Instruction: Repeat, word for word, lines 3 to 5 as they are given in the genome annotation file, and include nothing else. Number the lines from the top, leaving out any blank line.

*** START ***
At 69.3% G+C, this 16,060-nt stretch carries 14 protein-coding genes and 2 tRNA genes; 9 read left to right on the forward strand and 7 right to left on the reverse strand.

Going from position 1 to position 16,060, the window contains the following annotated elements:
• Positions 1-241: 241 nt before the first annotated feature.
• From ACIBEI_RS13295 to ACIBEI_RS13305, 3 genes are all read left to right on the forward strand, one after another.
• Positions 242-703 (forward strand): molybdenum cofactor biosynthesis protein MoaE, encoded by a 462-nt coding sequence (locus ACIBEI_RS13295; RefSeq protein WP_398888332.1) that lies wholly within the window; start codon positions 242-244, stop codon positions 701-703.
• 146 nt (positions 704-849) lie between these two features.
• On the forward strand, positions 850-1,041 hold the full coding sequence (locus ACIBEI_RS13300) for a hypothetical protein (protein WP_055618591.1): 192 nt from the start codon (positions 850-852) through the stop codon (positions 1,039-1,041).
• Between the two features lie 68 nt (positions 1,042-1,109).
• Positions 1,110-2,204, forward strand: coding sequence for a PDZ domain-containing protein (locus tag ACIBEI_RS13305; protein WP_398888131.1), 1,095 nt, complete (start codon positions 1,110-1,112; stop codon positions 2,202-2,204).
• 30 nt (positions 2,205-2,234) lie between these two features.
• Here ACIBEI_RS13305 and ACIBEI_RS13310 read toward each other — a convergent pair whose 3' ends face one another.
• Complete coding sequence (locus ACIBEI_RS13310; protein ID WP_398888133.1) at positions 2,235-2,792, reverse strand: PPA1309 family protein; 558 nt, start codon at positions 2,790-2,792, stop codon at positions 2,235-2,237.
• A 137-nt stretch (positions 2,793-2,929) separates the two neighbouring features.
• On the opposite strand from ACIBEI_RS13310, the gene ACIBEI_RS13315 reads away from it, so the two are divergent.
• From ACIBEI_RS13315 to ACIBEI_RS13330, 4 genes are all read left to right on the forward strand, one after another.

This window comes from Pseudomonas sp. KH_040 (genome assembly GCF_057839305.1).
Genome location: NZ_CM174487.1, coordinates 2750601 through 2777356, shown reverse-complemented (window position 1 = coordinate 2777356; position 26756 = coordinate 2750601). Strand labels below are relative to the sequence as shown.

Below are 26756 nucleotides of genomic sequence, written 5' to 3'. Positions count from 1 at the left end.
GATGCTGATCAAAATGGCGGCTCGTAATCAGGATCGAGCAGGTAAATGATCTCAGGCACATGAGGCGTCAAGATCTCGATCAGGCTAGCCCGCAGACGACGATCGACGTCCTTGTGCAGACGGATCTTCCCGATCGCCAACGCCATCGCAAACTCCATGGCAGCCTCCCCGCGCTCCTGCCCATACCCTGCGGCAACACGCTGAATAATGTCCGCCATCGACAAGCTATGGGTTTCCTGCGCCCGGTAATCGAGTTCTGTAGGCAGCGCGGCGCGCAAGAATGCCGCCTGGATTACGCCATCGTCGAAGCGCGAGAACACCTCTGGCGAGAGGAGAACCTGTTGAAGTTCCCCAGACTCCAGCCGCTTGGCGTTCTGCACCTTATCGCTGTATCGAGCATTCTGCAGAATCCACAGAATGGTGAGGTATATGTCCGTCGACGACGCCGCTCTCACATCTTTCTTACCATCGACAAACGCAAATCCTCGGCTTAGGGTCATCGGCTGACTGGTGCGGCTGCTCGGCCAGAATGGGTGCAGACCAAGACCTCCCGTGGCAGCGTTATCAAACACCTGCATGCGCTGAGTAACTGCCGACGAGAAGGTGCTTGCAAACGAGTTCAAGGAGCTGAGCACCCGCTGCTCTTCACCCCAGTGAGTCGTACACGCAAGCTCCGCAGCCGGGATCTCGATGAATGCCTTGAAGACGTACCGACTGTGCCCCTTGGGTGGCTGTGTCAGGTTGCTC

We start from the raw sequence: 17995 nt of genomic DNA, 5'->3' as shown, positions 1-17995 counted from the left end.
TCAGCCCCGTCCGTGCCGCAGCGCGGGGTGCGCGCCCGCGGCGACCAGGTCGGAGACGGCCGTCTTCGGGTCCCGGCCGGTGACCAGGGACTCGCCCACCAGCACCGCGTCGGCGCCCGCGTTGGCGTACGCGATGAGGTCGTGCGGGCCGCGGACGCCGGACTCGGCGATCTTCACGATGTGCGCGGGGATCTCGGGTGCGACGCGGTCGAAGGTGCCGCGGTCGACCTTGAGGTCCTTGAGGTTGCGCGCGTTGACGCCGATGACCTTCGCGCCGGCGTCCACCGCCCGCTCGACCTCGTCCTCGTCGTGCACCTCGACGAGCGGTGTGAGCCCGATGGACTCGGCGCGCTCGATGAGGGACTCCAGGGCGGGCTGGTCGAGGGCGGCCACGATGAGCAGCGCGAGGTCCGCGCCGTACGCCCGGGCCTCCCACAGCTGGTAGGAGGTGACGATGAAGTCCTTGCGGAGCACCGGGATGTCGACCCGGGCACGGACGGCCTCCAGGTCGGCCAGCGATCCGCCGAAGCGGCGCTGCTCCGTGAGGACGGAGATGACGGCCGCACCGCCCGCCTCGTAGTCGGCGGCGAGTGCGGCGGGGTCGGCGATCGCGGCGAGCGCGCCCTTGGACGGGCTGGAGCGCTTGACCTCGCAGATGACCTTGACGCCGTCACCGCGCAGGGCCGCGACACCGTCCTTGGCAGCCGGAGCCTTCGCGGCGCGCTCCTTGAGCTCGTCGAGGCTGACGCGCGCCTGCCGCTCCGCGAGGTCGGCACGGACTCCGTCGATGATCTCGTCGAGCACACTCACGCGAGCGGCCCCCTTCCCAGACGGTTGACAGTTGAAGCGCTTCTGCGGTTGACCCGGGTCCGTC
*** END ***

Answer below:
• Positions 1-241: 241 nt before the first annotated feature.
• From ACIBEI_RS13295 to ACIBEI_RS13305, 3 genes are all read left to right on the forward strand, one after another.
• Positions 242-703 (forward strand): molybdenum cofactor biosynthesis protein MoaE, encoded by a 462-nt coding sequence (locus ACIBEI_RS13295; RefSeq protein WP_398888332.1) that lies wholly within the window; start codon positions 242-244, stop codon positions 701-703.